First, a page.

Do you use stock photography? If you are in any way responsible for your companies marketing materials (online or in print) then the answer is probably yes. And why not? There’s nothing wrong with it and using a stock photo can save hours of work and hundreds of dollars.
Using stock photography does have its perils though. Ever used an image that you didn’t pay for? You might be on the receiving end of a very nasty letter from the owner of the photograph especially if they are one of the “big boys” in the business. A $5 unpaid use license can become a $500 legal issue.
There’s also the habit of using generic groups of people to try and convey that your company is diverse or that your client base is young and trendy or whatever. Amongst those that know about these things it actually conveys exactly the opposite view. There was a very funny campaign recently for a not very funny movie where the movies actors were inserted into these generic photos and look perfectly “natural”. Not!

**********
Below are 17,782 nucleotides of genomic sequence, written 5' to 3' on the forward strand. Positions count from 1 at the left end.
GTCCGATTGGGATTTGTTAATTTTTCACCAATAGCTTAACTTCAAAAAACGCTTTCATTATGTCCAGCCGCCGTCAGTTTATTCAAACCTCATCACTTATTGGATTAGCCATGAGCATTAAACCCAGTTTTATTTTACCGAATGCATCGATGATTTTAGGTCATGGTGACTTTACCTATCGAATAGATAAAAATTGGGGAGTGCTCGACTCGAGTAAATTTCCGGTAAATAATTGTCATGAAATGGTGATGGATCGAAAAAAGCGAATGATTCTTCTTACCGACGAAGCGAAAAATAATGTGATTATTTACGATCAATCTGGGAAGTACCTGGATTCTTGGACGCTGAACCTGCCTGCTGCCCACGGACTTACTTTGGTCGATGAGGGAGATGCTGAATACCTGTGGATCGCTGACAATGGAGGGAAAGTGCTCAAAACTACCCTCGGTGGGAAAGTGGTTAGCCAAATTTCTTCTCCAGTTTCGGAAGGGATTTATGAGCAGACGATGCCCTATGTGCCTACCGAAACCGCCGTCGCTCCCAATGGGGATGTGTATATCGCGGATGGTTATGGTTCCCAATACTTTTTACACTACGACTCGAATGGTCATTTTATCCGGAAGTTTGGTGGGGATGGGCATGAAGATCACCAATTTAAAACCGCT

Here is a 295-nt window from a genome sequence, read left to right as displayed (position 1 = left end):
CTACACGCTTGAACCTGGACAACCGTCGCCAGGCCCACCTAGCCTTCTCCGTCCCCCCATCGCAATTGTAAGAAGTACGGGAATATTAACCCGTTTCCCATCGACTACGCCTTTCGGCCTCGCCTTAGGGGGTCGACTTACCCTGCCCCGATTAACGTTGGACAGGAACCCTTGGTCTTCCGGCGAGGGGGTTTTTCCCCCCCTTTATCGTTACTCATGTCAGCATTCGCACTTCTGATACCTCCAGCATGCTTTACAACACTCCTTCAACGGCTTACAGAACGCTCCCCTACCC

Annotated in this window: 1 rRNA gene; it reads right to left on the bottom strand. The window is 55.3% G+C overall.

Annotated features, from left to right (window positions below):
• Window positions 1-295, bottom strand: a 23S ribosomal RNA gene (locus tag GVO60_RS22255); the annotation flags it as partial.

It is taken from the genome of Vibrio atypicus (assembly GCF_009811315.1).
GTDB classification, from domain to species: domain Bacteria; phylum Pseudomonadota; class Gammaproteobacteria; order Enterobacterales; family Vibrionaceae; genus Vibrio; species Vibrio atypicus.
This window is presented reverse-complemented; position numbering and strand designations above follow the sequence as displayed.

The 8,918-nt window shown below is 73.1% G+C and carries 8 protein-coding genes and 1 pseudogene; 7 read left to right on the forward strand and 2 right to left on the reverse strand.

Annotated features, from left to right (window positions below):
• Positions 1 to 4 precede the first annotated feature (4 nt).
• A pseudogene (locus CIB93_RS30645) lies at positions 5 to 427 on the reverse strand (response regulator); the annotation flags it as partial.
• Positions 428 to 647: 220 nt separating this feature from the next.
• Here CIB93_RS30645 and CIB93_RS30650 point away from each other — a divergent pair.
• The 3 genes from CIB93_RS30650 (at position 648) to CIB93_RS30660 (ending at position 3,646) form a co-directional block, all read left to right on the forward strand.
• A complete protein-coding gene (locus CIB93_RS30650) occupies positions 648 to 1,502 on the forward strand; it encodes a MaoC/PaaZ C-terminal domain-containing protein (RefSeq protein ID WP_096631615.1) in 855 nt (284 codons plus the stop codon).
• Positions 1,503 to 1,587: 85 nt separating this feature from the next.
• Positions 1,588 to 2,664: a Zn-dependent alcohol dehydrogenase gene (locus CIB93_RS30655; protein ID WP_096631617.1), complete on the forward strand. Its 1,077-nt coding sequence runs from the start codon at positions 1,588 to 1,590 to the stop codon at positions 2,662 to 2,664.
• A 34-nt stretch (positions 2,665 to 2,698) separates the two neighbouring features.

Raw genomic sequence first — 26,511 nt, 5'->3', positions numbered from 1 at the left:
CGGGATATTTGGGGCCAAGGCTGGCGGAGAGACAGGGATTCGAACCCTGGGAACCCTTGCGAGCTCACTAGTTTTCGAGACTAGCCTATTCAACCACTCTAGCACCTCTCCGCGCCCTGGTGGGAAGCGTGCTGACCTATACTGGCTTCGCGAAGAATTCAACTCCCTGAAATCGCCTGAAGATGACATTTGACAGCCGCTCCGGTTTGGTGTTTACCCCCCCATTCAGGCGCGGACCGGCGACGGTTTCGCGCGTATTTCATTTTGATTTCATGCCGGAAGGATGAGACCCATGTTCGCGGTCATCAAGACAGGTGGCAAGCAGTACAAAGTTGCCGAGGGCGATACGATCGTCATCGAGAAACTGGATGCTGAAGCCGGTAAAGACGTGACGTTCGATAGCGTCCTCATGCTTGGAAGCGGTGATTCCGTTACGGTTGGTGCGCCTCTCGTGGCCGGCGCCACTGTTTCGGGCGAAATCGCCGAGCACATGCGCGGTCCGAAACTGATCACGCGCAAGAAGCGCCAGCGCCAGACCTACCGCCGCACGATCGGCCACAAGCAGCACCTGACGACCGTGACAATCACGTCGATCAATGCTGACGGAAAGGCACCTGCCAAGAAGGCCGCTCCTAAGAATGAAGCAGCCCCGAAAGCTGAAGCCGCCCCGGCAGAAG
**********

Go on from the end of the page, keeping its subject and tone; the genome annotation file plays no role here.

And then there’s the issue of multiple people using the same image or the same model. You think you’ve got something unique only to find the same or similar image plastered everywhere.
I first came across this young lady when working on a website 3 or 4 years ago. I don’t know her name – I’ve taken to calling her “My Stock Photo Lady”.
Then I saw her on a billboard in Los Angeles – I know it’s a little grainy but believe me it’s the same person.
And now I feel like the kid in “The Sixth Sense” but instead of seeing dead people I see her everywhere, here
As you can tell this post is somewhat in jest but the moral of the story is very clear – be very careful when selecting a stock photo, especially if you’re planning on plastering everywhere, you might find your well-intentioned marketing efforts have been sidetracked by an overused image, or in this case model.